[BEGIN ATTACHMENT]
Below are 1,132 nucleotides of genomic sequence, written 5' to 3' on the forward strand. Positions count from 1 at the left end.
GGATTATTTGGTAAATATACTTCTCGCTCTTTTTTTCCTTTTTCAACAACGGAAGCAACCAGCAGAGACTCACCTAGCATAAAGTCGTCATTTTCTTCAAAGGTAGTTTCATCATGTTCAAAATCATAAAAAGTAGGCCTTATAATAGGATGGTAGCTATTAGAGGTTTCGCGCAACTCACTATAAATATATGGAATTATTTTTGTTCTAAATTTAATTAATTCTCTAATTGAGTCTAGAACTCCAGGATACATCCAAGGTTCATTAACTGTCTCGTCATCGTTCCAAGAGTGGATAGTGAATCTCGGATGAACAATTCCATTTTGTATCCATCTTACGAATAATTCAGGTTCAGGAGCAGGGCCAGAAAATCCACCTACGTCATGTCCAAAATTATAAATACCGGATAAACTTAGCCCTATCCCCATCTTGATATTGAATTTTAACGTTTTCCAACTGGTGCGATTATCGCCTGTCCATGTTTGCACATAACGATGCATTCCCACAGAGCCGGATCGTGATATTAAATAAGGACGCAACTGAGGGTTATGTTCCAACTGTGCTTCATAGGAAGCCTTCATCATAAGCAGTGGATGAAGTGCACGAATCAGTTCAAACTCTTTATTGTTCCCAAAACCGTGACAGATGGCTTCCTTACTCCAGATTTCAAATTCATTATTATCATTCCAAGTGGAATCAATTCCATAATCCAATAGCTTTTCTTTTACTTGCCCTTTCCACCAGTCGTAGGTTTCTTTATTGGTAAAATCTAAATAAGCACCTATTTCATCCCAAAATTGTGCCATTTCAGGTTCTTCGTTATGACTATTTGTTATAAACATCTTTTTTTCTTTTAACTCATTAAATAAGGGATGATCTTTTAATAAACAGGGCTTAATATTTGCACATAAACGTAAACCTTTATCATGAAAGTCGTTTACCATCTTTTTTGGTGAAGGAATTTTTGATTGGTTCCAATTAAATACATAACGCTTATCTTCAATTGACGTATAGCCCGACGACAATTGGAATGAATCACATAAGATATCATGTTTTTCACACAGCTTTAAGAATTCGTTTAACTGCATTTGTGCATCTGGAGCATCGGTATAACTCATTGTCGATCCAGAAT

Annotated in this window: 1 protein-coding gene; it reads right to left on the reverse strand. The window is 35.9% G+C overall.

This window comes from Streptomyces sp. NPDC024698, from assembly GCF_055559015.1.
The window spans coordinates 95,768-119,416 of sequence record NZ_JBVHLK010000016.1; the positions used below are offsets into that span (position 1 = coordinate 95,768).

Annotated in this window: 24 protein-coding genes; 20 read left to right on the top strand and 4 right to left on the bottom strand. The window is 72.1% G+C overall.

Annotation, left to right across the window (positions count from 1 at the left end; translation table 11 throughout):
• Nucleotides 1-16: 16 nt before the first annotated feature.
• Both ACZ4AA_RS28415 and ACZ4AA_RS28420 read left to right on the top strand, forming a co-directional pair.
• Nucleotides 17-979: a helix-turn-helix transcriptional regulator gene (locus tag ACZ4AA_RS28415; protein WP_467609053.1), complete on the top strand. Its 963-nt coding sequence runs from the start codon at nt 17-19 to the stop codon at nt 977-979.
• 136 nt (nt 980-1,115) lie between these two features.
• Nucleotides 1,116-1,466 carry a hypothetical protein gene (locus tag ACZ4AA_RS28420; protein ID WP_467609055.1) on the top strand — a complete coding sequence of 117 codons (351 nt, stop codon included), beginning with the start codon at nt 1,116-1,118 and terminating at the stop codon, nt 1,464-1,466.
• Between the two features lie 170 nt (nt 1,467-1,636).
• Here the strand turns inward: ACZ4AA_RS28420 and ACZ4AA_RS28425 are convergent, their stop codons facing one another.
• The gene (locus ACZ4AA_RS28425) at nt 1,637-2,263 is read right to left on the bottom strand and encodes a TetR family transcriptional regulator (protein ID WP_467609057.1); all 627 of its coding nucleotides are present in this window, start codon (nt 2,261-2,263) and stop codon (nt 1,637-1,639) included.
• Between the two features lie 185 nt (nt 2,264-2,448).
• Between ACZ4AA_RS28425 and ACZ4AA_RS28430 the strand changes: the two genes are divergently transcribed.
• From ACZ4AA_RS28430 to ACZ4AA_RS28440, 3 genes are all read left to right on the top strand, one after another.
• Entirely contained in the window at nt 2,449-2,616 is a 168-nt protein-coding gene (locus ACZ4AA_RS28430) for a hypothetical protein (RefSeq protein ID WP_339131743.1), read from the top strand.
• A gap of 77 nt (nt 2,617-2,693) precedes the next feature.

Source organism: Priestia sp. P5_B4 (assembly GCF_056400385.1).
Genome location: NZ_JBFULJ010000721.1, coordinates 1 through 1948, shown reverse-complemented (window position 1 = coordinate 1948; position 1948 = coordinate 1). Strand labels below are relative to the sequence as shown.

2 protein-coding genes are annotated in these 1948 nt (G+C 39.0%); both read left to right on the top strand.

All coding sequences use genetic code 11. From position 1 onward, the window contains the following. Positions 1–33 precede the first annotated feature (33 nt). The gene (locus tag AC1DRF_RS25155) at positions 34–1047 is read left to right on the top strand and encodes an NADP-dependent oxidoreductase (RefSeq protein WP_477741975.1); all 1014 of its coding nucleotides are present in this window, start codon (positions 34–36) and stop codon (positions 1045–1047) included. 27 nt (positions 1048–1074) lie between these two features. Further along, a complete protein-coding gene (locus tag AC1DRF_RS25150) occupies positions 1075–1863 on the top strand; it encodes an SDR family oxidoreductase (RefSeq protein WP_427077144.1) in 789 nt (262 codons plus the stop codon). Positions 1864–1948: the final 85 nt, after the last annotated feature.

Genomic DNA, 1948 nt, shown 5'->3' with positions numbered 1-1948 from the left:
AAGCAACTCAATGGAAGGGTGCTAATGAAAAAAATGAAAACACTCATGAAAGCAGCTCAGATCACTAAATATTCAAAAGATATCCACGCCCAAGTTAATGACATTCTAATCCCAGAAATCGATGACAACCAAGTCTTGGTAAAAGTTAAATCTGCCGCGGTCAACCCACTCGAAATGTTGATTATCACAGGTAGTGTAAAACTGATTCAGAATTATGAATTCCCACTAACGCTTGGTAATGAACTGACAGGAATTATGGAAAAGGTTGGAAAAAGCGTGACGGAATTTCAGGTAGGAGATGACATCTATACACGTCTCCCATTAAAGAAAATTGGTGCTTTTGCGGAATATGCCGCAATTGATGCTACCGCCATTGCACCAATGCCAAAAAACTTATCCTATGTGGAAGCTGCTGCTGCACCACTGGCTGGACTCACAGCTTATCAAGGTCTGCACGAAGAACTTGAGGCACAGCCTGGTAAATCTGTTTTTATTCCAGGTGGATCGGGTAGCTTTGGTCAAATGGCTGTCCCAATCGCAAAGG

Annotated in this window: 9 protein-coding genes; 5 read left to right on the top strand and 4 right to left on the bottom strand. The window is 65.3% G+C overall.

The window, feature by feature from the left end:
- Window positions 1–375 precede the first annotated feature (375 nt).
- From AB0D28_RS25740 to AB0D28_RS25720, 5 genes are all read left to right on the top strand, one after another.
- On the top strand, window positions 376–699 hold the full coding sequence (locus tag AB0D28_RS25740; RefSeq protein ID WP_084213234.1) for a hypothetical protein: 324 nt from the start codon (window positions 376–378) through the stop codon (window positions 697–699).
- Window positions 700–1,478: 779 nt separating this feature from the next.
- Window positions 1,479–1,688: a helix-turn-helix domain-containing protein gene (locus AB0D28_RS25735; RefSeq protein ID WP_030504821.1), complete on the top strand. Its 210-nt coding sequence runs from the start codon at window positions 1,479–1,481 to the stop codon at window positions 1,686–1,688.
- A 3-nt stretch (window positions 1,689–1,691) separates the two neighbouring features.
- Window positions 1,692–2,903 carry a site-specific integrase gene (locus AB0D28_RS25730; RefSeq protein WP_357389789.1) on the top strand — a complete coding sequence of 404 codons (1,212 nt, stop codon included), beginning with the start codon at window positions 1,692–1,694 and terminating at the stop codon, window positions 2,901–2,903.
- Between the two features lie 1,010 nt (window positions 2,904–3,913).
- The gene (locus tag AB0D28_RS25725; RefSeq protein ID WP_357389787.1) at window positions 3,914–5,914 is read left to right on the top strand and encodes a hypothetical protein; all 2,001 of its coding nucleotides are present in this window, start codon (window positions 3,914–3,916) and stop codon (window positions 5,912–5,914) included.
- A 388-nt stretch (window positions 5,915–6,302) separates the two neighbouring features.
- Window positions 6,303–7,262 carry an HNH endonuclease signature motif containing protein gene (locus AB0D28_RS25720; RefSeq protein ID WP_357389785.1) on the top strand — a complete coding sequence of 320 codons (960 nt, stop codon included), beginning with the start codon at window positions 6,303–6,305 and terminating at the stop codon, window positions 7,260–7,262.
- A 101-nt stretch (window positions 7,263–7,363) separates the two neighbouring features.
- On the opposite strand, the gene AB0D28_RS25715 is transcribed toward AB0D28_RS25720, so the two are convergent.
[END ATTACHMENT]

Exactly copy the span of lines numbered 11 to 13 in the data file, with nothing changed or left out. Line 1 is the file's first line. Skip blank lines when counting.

• 136 nt (nt 980-1,115) lie between these two features.
• Nucleotides 1,116-1,466 carry a hypothetical protein gene (locus tag ACZ4AA_RS28420; protein ID WP_467609055.1) on the top strand — a complete coding sequence of 117 codons (351 nt, stop codon included), beginning with the start codon at nt 1,116-1,118 and terminating at the stop codon, nt 1,464-1,466.
• Between the two features lie 170 nt (nt 1,467-1,636).